Friday, July 29, 2005

Europe 2005 - Living in eastern Europe

Barriers- near the borders I have seen the curved concrete posts strung with barbed wire the only thing is now people are using it to fence off their garden or parking lot. My Dad tells a story of them waiting in line to get rail road ties from a railroad line being removed and I suspect the same happened when they removed all the fences here.

Police checkpoints- there were a lot of the deserted buildings left in Romania and Bulgaria. they range from concrete shacks, to guard tower looking buildings, to an inclosed lifeguard stand at one busy intersection. Almost all of them are empty and I’m sure a lot have been removed in the last 15 years but it is funny to see what some have been recycled into. In Romania they use them as truck checkpoints and weigh stations, and I have seen a lot of others turned into merchant shops along the road.

Shrines- as opposed to the mailbox churches in Greece we have mainly seen Jesus on a cross here. They are usually carved from wood but some have been gold leaf. They range from being in a corn or sunflower field to the sides of business buildings. They are all about the same size- 4 to 5 feet tall and look so similar that I suspect that they are purchased instead of hand made.

Scenery- as we drive farther north there are more trees and things are getting greener again. A lot of it looks like the farms seen in the Appalachians in Tennessee. Since we have not been driving on that many freeways the highways we have been driving have been taking us through little towns. In Bulgaria and Romania it reminds me of driving foothill (route 66) through Upland and Ontario back when they were still small isolated towns with dusty roads and not suburbs of L.A. In Hungary and Czech Republic it has been more like driving up the 395 through Bishop and up to Lake Tahoe. East Germany looks just like the rest of Germany with no Soviet architecture until you hit Berlin. The lack of soviet reminders surprises me. There is no where near as much soviet architecture as I expected and no statues that I have seen. They have been busy for the last 15 years.

Driving- there are still the old soviet style trucks here and they bellow more smoke then factory chimneys. When following or passing them if you don't roll up the windows and switch the air to internal you will feel dizzy within a minute. It is hard to pass them since all the smoke coming out the exhaust is on the left side and it is thick enough to obstruct your view of the road. We have seen the warning signs on the freeways (the freeways here are a lot like the 101 where it changes it mind whether it is a freeway or not about every other mile.) saying there are carts in Hungary and Czech Republic but have not seen any as opposed to passing many horse drawn carts full of hay in Romania and Bulgaria. If in your mind you see the carts with wooden wheels, they don't. They all have what looks like ATV wheels and I saw one tire being replaced and the hub looked like a drum break but since I see no lever to activate breaks I’m guessing they are recycled car chassis. We did not get stared at in our car in Hungary and Czech Republic since they are now part of the EU and have much fewer soviet style cars driving around.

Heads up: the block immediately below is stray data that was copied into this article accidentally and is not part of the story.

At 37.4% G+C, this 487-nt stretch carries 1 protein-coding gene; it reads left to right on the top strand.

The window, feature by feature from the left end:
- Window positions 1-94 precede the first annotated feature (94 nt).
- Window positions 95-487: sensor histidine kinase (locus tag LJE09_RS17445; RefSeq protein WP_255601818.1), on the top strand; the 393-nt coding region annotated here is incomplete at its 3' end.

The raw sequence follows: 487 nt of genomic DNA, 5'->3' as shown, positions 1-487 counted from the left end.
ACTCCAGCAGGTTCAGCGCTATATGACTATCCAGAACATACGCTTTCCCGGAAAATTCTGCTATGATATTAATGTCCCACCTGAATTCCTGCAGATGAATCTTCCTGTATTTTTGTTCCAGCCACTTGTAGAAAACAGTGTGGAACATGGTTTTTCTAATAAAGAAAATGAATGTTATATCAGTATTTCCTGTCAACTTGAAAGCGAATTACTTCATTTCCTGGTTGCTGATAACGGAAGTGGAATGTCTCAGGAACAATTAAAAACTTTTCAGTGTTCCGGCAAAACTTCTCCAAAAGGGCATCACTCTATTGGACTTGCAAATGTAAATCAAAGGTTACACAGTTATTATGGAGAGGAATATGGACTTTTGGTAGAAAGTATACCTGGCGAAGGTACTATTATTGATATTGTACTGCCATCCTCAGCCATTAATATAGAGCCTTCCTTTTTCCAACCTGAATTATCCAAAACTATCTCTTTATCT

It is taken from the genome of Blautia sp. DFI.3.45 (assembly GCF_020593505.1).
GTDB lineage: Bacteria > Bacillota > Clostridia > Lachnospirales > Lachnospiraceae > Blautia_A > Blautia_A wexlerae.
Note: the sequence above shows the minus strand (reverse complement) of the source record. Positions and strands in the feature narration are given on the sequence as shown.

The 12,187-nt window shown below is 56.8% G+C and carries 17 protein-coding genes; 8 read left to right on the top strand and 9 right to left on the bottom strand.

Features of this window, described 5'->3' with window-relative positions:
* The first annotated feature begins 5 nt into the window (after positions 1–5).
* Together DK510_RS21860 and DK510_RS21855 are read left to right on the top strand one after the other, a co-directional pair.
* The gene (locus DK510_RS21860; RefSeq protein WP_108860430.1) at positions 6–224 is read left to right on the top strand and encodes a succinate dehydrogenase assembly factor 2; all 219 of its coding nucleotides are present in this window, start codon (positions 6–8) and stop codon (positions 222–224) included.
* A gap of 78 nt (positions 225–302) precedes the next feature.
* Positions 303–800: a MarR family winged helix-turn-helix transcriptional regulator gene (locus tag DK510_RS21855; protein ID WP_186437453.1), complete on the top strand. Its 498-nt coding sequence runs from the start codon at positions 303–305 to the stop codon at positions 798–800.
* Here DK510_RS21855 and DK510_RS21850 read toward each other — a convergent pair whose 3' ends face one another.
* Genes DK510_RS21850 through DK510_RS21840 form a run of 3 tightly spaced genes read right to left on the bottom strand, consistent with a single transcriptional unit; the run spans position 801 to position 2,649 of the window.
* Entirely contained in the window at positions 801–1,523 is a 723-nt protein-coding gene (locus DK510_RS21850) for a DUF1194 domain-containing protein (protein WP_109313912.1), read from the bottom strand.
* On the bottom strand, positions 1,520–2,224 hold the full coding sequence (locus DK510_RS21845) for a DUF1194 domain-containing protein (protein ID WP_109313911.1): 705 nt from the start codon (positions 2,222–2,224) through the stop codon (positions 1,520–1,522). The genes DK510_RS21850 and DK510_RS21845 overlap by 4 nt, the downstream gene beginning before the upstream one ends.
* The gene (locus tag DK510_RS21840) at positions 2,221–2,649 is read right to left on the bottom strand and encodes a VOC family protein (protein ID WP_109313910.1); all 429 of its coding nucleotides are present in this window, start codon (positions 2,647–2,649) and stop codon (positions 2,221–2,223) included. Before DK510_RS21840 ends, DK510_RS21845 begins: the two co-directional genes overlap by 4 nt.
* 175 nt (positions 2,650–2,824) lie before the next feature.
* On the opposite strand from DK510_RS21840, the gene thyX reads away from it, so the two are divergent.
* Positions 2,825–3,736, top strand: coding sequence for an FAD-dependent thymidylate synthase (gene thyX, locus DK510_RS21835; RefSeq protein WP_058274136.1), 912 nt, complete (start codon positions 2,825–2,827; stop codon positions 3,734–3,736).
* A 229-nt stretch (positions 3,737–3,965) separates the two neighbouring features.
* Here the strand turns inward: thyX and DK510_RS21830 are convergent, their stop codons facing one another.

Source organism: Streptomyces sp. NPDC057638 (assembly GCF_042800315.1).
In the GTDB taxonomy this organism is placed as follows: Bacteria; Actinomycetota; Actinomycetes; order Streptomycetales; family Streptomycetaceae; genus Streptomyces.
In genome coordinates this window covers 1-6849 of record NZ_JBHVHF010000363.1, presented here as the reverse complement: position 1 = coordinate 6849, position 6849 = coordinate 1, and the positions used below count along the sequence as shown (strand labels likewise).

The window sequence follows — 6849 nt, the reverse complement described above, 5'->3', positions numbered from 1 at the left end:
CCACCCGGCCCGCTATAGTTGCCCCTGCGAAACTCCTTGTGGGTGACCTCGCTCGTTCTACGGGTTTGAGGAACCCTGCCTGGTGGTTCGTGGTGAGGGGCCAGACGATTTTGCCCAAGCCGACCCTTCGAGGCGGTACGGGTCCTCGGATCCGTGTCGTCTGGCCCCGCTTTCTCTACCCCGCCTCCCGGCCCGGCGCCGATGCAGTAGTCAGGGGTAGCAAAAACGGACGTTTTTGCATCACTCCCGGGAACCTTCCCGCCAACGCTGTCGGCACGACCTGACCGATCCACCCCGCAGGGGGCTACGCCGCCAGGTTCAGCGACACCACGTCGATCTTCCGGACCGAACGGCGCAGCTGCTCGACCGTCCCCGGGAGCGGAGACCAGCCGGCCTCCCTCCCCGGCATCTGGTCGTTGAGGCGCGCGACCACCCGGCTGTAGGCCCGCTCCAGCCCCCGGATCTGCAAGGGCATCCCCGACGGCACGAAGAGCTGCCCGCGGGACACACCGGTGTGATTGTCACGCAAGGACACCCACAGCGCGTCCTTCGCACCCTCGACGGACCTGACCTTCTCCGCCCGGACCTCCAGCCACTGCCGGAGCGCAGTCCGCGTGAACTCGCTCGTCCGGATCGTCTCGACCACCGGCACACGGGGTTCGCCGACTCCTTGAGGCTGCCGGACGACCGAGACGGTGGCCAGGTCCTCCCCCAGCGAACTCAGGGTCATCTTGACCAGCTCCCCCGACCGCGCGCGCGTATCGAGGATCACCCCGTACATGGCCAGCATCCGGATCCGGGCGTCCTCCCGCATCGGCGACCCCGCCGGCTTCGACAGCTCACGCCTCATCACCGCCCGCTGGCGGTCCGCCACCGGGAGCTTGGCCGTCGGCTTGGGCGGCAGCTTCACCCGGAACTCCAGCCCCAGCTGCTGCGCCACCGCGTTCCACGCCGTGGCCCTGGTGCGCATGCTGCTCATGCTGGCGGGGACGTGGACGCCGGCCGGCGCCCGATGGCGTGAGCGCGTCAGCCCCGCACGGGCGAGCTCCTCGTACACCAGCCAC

This was the first time that we tried driving at night. Up until now the latest we have driven has been 8pm when it is still light out. We wanted to drive through the night since we thought we had so much distance to cover. We took turns sleeping and arrived at our destination in the morning but we were both tired so we have no plans to try it again. Unlike in the USA where we dive through the night all the time navigating is best done by the second person so they had to keep waking up.

English- I was not suspecting so many people to speak English here, instead relying on L.'s Russian. That has not been the case even in the non tourist areas. I think the reason for this is shopping. East Europe is full of small countries with a lot of languages. To get cheaper products in the stores it looks like it is easier to get them with the English labels instead of the native language. This has made it much easier for us but it must be a bear for the local that wants to choose between the ultra moisturizing and ultra vitamin fortified shampoo.

Pictures- in each of the countries in eastern Europe when going into any of the places that required tickets they also had a separate ticket if you wanted to take pictures. It usually cost around a dollar extra so its is no big deal and I would much rather have them not beat around the bush and charge extra for taking pictures instead of not allowing pictures in the hopes that you will buy all the post cards.

Looking for communism- I don't know why I was so interested in seeing all the remnants of communism in eastern Europe. I guess I wanted to witness it before its gone. I don't want to give the impression that there was communist signs everywhere because I saw very few communist architecture buildings left and there are no more statues or signs anywhere. I guess I grew up surrounded with to much Regan propaganda. I also like L.'s explanation of that this was history that happened short enough ago that we both remember it so we wanted to witness it.

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